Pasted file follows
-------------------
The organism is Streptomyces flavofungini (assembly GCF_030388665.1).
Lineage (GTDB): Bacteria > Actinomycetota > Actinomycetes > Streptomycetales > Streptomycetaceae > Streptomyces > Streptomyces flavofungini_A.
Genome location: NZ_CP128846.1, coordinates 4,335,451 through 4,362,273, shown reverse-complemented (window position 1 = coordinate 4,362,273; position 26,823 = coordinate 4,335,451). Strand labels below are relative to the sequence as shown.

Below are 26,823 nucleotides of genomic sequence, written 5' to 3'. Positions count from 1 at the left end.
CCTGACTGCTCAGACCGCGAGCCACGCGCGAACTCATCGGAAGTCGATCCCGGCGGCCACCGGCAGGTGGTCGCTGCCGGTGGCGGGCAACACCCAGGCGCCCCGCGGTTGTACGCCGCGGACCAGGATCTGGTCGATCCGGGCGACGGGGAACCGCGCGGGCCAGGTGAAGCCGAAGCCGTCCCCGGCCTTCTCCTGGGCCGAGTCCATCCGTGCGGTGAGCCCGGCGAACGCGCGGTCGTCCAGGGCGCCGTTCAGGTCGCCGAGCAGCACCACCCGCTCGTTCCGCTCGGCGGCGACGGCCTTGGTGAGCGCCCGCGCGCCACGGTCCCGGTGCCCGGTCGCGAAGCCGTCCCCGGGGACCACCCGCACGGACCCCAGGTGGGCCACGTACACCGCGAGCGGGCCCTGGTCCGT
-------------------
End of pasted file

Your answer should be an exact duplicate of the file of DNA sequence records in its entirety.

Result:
The organism is Streptomyces flavofungini (assembly GCF_030388665.1).
Lineage (GTDB): Bacteria > Actinomycetota > Actinomycetes > Streptomycetales > Streptomycetaceae > Streptomyces > Streptomyces flavofungini_A.
Genome location: NZ_CP128846.1, coordinates 4,335,451 through 4,362,273, shown reverse-complemented (window position 1 = coordinate 4,362,273; position 26,823 = coordinate 4,335,451). Strand labels below are relative to the sequence as shown.

Below are 26,823 nucleotides of genomic sequence, written 5' to 3'. Positions count from 1 at the left end.
CCTGACTGCTCAGACCGCGAGCCACGCGCGAACTCATCGGAAGTCGATCCCGGCGGCCACCGGCAGGTGGTCGCTGCCGGTGGCGGGCAACACCCAGGCGCCCCGCGGTTGTACGCCGCGGACCAGGATCTGGTCGATCCGGGCGACGGGGAACCGCGCGGGCCAGGTGAAGCCGAAGCCGTCCCCGGCCTTCTCCTGGGCCGAGTCCATCCGTGCGGTGAGCCCGGCGAACGCGCGGTCGTCCAGGGCGCCGTTCAGGTCGCCGAGCAGCACCACCCGCTCGTTCCGCTCGGCGGCGACGGCCTTGGTGAGCGCCCGCGCGCCACGGTCCCGGTGCCCGGTCGCGAAGCCGTCCCCGGGGACCACCCGCACGGACCCCAGGTGGGCCACGTACACCGCGAGCGGGCCCTGGTCCGT